10 emerging places for a crowd-free vacation

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    As the relentless crowds flock to major tourist sites in cities like Paris and Venice, travelers need to face the truth — we’re wearing each other (and the cities we’re visiting) out. It’s a struggle common across Europe, but that doesn’t mean all of Europe has been overtaken by legions of tourists. There are plenty of exciting destinations that may not be new, but they are emerging as exciting destinations worthy of a visit. Plus, the crowds haven’t gotten to them yet.

    Vipava Valley, Slovenia

    Just two hours from Venice, the Vipava Valley is a haven for adventurous travelers looking for room to explore. This little corner of Slovenia was recently named by Lonely Planet as one of Europe’s best destinations, and now is the perfect time to visit the valley before the crowds catch on.

    More: Lonely Planet picks the top travel destinations for 2019

    Rent a car and drive through this countryside to find plenty of adventurous things to do, from easy-going bike rides through vineyards to stand-up paddleboarding on the Vipava River. And of course, frequent stops at some of the valley’s boutique winemakers like Lepa Vida and the Burja Estate are a must. Pepper your wine tasting with gastronomical stops to try locally produced staples like honey, cherries and olive oil. For a bit of history, you can stop by the Kostanjevica Monastery and visit the Bourbon crypt, where members of the noble French family were buried following their exile after the French Revolution. Today, the monastery is an art museum and, from the platform outside the church, visitors enjoy clear views of the Italian city of Gorizia.

    Where to stay: In the Vipava Valley, camping and farm-stays are the way to go, but if you prefer a hotel, check out the Majerija. This 300-year-old guesthouse has built all its guest rooms underground so as not to disturb the idyllic countryside with new developments.

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    England’s Great Southwest Peninsula

    To get away from the crowds of big cities like London, you can hop on a train or drive two hours south to explore a hidden corner of England — its southwest peninsula. Made up of the regions of Cornwall, Devon, Somerset, Dorset and the Isles of Scilly, the peninsula offers travelers 700 miles of coastal roads to explore and hundreds of castles and beaches to visit, plus two national parks and four world heritage sites.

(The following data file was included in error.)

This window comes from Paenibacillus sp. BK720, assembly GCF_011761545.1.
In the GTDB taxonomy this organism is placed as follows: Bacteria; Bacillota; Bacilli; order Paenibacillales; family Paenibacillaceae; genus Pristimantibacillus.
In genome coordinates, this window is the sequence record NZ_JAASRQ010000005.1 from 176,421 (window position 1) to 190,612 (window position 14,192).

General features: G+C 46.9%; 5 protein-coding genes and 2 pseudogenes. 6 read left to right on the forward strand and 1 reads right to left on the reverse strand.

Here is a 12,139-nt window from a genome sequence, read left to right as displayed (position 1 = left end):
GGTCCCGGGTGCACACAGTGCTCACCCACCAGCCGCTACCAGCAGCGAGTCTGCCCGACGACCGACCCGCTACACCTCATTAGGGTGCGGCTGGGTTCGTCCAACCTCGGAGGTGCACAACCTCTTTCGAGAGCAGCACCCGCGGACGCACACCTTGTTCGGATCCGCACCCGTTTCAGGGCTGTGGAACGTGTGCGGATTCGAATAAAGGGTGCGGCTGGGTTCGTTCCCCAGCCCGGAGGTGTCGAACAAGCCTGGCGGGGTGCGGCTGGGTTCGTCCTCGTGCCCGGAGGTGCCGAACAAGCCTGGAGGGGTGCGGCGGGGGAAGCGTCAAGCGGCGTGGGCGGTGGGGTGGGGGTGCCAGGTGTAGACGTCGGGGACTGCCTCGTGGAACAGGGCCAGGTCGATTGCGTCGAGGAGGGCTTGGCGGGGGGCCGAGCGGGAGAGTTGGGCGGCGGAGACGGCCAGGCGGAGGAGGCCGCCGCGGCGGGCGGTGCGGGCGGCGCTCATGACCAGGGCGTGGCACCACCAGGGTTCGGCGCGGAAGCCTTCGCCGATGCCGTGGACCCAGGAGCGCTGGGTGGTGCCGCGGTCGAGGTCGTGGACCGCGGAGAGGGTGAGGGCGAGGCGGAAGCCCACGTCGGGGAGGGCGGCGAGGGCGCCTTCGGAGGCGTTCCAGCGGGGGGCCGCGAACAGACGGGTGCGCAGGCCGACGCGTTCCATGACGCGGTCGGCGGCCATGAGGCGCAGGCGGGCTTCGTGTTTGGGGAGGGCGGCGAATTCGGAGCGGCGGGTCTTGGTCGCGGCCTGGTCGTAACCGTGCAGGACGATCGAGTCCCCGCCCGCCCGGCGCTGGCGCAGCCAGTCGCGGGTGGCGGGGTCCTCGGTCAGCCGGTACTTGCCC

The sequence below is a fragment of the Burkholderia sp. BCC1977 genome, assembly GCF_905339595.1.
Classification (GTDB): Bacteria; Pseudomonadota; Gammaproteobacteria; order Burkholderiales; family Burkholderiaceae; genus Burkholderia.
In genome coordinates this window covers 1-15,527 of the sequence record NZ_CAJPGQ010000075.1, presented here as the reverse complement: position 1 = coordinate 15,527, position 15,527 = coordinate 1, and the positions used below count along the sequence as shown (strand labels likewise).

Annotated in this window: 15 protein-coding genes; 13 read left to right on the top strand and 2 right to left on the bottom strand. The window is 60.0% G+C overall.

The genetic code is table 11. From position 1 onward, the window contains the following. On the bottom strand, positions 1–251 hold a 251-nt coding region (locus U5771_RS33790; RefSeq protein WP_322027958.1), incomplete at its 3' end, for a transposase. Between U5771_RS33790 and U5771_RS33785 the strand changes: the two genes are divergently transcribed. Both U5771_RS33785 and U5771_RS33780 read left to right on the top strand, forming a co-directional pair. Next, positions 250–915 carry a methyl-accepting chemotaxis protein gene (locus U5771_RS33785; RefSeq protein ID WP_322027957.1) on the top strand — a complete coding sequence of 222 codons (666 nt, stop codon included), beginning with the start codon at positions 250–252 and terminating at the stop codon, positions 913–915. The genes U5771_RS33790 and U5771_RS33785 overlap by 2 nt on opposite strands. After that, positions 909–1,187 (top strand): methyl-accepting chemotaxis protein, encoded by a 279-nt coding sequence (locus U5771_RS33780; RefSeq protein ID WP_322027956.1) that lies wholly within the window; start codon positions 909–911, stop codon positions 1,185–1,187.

There’s plenty of adventure to be had, whether you’re searching for fossils along the Jurassic Coast or hiking in Dartmoor National Park. If you like surfing or music, you can plan your trip around one of the region’s famous festivals like Boardmasters, an annual surf festival in Cornwall, or the world-famous Glastonbury Music Festival.

    Where to stay: Lympstone Manor is a boutique hotel in Exmouth that’s worth planning your trip around if you like good food. Its biggest draw is the Michelin-star restaurant of the same name, where you can savor the best of modern British cuisine.

    Ireland’s west coast

    Leave the crowds of Dublin behind by extending your trip to Ireland westward on the Atlantic Coast, aka the Wild Atlantic Way. A road trip down the coast will take you past charming villages and quiet bays. Stop at sights as famous as the Cliffs of Moher or drive the Ring of Kerry, all while discovering fresh landscapes like the Inishowen Peninsula in the north and the Slea Head Drive in the south. Crowd-weary travelers won’t just find solace in Ireland’s remote and lush sceneries; there’s also plenty of culture to be found in small villages like Doolin, famous as Ireland’s music capital, and Dingle, a small but thriving city that’s home to a famous concentration of traditional Irish pubs. With varied landscapes, hundreds of towns and villages and plenty of charm, a road trip through Western Ireland is the perfect way to feel like you have it all to yourself.

    Where to stay: Set your GPS for the rural village of Cong and check out (or into) one of the best hotels in the whole country. Ashford Castle is an extravagant five-star hotel located inside a 13th-century castle, set on the shore of Lough Corrib, the second largest lake in Ireland.

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    Extremadura, Spain

    In southern Spain, right on the border of Portugal, Extremadura is a region rich in history and delicious food. Here, you’ll find not just Roman and medieval ruins, but also the history of the Spanish empire. In the city of Trujillo, you can visit the palaces built from the fortunes brought back from the Americas, and taste the sweetmeats and cheese the city is known for. In Merida, not only can you visit one of the world’s best-preserved Roman theaters, you can taste gazpacho and indulge in Roman-inspired tapas. Extremadura offers incredible landscapes like Garganta de los Infiernos, a stunning gorge with rock pools you can swim in; and Monfrague National Park, which is particularly well-known for its birdlife.

    Where to stay: Throughout Spain, paradores are luxury hotels located in a historically significant building; in Extremadura, you’ll find one of the best paradores in the city of Plasencia. The Parador of Plasencia is located in a former 15th-century convent and features authentic medieval architecture and a more modern rendition of a large pool.

    Southwestern Germany